The legacy of African art in the West, meanwhile, cannot be considered apart from the European modernist movements of the late 19th and early 20th centuries. Artists such as Georges Braque, André Derain, Juan Gris, Amedeo Modigliani, and Pablo Picasso found it to be the source of great inspiration because of its distinctions from post-Renaissance traditions of art. According to one historical account, Henri Matisse and Pablo Picasso were emotionally overwhelmed on encountering their first African mask in the studio of their friend André Derain.
The work of these modern artists often clearly shows the influence of African art in the elongation of faces and eyes, while the long necks of figures in Modigliani's portraits bear a striking resemblance to early African masks. In explaining this influence, author Carolina Sanmiguel states that "modern artists were...attracted to African art because it signified an opportunity to escape the rigid and outdated traditions that governed the artistic practice of 19th-century Western academic painting. Contrasting from the Western tradition, African art was not concerned with the canonical ideals of beauty nor with the idea of rendering nature with fidelity to reality. Instead, they cared about representing what they 'knew' rather than what they 'saw'."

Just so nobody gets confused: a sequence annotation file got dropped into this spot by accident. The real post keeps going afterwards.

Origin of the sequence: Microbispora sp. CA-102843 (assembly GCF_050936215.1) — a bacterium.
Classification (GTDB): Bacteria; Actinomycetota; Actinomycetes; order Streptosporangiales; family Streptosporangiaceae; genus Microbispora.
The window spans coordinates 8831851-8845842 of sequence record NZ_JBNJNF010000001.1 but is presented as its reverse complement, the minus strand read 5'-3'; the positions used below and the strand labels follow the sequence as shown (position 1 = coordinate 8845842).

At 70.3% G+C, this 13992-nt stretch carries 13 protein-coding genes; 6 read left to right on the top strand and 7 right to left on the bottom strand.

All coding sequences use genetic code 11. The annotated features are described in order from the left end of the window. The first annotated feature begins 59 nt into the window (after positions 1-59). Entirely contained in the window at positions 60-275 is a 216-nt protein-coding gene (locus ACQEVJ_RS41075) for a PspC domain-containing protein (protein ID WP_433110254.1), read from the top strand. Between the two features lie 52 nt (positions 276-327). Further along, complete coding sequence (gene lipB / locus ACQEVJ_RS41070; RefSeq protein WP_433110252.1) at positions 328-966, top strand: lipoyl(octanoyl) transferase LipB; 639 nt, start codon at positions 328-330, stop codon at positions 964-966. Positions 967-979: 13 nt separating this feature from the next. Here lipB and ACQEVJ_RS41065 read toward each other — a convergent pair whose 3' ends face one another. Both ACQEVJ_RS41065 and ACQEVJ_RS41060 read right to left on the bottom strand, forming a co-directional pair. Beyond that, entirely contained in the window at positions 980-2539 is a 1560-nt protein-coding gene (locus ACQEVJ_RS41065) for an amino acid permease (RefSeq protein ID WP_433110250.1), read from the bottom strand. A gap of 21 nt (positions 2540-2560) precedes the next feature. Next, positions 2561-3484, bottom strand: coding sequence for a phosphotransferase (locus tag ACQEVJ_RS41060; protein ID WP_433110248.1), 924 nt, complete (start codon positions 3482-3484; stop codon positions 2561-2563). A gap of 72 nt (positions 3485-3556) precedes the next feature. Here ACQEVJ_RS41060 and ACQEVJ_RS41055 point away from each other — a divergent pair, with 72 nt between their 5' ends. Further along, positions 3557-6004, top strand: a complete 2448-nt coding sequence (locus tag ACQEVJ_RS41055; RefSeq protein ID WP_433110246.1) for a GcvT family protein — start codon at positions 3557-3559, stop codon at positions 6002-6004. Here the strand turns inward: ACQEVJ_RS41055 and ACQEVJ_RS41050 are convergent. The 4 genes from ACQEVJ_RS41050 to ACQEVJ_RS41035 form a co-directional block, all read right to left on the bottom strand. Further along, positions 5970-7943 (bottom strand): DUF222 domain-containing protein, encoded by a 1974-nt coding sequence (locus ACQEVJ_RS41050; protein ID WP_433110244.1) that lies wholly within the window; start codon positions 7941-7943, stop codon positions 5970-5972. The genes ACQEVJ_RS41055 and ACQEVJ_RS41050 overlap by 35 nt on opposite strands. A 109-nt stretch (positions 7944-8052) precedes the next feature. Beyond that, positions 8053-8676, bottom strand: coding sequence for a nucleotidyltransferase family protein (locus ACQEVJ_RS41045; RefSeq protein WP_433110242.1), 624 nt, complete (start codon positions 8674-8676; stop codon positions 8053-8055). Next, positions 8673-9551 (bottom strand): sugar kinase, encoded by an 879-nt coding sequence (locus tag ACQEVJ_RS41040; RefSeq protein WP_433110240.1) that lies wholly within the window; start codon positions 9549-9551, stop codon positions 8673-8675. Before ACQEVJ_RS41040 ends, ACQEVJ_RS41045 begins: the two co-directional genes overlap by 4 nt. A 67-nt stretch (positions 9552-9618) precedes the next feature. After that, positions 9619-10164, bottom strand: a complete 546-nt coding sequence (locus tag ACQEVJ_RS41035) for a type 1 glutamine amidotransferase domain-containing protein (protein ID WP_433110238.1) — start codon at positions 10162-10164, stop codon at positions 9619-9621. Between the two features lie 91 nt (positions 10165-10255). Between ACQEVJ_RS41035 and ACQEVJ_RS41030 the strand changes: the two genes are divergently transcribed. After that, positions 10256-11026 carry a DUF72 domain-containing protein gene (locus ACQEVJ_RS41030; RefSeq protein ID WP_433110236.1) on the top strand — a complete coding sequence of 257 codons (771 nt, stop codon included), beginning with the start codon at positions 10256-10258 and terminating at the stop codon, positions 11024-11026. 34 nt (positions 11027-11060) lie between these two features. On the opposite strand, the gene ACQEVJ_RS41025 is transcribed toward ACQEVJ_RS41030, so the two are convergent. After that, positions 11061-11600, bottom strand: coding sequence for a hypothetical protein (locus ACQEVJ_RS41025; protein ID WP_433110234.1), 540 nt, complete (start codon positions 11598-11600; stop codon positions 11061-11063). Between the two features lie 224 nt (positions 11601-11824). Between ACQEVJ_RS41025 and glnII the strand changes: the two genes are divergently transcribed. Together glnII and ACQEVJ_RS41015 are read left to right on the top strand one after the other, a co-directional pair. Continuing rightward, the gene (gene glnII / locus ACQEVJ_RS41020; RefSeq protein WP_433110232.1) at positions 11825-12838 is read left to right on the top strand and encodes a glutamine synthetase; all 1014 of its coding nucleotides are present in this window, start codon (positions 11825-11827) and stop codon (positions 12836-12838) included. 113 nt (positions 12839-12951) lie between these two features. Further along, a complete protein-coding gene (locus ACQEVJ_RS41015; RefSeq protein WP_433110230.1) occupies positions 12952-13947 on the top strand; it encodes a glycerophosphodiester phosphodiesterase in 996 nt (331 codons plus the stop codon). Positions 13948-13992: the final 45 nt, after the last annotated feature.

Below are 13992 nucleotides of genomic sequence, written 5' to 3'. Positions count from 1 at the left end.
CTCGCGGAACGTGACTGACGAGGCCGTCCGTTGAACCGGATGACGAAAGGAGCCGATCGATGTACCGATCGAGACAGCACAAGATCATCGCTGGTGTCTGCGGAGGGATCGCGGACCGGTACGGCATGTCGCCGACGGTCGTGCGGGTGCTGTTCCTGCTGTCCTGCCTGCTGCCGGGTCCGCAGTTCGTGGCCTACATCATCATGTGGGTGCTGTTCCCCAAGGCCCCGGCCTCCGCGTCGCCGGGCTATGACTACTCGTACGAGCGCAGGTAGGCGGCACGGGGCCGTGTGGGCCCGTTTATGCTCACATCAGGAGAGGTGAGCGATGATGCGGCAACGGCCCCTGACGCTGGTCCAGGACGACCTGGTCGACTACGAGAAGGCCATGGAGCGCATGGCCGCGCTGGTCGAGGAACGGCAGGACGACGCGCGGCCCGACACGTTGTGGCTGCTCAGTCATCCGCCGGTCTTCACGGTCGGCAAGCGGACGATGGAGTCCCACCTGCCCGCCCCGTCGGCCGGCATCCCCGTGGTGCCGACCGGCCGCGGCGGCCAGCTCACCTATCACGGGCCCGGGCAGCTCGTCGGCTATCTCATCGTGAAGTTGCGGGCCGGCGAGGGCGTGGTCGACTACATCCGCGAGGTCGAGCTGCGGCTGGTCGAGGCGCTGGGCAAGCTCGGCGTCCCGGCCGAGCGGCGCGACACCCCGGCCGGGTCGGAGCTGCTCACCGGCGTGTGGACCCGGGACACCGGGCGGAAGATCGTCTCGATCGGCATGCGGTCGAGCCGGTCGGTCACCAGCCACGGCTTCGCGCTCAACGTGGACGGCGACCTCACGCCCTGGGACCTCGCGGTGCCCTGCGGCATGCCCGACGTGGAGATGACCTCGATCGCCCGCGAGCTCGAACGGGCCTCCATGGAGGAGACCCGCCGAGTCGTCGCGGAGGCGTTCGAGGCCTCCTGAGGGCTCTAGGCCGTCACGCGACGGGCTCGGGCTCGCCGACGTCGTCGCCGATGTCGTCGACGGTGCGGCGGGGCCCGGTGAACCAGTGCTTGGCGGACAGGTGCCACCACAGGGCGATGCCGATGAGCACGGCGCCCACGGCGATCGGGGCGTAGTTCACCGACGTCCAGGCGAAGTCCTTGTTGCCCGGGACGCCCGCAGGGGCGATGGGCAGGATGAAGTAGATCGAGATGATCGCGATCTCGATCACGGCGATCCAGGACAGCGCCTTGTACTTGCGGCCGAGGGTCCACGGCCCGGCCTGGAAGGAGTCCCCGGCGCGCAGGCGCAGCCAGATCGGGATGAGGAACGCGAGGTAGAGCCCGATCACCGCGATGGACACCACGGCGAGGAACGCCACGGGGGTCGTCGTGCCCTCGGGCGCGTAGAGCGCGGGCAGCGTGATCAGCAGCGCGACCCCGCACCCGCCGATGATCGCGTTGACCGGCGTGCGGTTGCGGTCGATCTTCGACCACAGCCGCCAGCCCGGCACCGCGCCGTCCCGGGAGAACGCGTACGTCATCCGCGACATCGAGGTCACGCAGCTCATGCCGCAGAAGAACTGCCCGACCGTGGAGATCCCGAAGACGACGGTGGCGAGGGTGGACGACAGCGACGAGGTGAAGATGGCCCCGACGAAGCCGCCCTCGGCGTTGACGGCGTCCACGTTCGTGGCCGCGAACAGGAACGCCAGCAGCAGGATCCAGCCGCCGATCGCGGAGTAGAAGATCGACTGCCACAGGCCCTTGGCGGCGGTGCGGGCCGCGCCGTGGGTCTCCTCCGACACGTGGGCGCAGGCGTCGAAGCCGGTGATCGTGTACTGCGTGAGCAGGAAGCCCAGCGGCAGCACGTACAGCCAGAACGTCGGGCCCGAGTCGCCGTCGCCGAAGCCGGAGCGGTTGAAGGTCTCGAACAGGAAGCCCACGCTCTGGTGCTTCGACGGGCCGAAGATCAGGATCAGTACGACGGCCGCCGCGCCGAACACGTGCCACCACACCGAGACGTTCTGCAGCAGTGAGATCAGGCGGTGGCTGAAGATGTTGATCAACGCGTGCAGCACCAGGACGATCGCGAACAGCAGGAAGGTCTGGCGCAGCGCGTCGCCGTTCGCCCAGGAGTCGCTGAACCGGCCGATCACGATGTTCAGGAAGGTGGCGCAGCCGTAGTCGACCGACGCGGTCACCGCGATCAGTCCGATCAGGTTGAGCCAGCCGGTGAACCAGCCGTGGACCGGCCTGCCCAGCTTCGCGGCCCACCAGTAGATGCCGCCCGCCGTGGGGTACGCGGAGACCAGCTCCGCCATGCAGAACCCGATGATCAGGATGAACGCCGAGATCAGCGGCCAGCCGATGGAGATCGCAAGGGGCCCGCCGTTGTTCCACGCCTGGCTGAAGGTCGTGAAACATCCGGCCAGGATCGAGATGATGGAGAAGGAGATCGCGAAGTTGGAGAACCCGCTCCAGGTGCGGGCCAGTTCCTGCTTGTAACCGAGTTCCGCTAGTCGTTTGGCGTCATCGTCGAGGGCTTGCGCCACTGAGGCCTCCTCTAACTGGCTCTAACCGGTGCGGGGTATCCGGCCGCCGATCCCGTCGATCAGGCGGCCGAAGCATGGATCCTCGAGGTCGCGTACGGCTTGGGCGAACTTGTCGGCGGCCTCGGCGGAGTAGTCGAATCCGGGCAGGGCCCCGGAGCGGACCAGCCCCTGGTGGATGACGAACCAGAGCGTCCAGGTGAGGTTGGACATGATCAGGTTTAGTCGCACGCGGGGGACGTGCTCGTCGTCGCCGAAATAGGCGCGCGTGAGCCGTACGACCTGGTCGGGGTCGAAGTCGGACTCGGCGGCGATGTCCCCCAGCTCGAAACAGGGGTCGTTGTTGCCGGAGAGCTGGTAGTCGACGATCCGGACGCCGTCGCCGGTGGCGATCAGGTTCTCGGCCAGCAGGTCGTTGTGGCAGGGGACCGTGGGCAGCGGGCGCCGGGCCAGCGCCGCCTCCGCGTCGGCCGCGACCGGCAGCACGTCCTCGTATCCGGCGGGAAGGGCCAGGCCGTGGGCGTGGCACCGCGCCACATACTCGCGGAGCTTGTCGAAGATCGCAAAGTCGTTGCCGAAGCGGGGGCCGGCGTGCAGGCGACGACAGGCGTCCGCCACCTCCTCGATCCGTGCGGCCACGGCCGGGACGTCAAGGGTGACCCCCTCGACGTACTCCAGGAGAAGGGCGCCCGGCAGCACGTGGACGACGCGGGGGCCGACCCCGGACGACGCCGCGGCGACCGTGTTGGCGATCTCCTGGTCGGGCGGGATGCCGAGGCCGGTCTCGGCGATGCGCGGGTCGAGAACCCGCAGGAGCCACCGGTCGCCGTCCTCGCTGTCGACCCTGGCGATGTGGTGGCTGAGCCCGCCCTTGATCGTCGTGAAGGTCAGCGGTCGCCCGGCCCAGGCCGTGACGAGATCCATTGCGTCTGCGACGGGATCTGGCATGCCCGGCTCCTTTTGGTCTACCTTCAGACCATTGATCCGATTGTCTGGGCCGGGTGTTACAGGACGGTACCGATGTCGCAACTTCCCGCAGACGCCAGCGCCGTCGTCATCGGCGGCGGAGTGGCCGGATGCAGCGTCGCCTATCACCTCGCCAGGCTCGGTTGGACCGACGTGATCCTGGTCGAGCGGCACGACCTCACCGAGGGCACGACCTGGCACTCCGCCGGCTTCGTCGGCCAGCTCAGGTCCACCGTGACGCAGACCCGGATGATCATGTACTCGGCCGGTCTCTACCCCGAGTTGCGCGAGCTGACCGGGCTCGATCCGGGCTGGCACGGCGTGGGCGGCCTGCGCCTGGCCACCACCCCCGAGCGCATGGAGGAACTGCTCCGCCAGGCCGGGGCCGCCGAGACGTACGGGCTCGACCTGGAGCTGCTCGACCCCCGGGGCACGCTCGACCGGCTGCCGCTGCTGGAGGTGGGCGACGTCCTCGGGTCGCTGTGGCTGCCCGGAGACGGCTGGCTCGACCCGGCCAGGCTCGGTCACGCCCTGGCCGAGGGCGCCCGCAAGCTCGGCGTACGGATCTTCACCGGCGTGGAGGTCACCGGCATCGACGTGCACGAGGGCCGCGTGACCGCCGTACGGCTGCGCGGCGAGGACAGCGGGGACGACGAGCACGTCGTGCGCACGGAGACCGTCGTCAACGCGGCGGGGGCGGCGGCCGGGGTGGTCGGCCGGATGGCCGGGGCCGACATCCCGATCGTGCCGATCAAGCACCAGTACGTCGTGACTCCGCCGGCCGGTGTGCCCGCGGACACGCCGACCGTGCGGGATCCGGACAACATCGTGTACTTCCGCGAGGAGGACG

Still, African art was so influential on some early modern artists such as Braque and Picasso that they used its forms and structure as the building blocks for the development of the early modern art movement Cubism. According to Sanmiguel, "the impact of African art's intense expression, structural clarity, and simplified forms inspired these artists to create fragmented geometrical compositions full of overlapping planes." An early example is Picasso's iconic painting, Les Demoiselles d'Avignon (1907). Often considered to be a work documenting the transition of his work into Cubist style, the faces of the women in the brothel have the distinct appearance of African masks.